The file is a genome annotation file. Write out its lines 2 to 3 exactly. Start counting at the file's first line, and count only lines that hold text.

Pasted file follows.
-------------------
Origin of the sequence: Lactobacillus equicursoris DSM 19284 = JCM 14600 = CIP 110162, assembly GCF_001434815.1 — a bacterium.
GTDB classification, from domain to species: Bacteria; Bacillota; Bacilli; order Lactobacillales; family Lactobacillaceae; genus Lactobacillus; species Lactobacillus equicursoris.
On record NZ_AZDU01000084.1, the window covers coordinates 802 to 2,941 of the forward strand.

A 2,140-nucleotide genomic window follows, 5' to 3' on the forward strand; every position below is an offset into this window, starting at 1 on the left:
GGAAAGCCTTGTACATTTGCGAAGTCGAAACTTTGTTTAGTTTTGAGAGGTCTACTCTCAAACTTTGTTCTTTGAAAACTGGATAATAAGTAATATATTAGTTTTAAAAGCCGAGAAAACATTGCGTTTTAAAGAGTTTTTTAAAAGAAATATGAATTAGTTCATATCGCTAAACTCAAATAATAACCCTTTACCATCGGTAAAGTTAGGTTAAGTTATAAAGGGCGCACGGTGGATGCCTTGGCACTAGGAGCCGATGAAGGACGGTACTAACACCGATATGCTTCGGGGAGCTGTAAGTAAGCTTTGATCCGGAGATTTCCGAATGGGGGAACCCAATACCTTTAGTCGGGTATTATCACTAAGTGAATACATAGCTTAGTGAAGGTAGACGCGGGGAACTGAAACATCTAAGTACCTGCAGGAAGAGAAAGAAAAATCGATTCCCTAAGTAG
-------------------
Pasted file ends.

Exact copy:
GTDB classification, from domain to species: Bacteria; Bacillota; Bacilli; order Lactobacillales; family Lactobacillaceae; genus Lactobacillus; species Lactobacillus equicursoris.
On record NZ_AZDU01000084.1, the window covers coordinates 802 to 2,941 of the forward strand.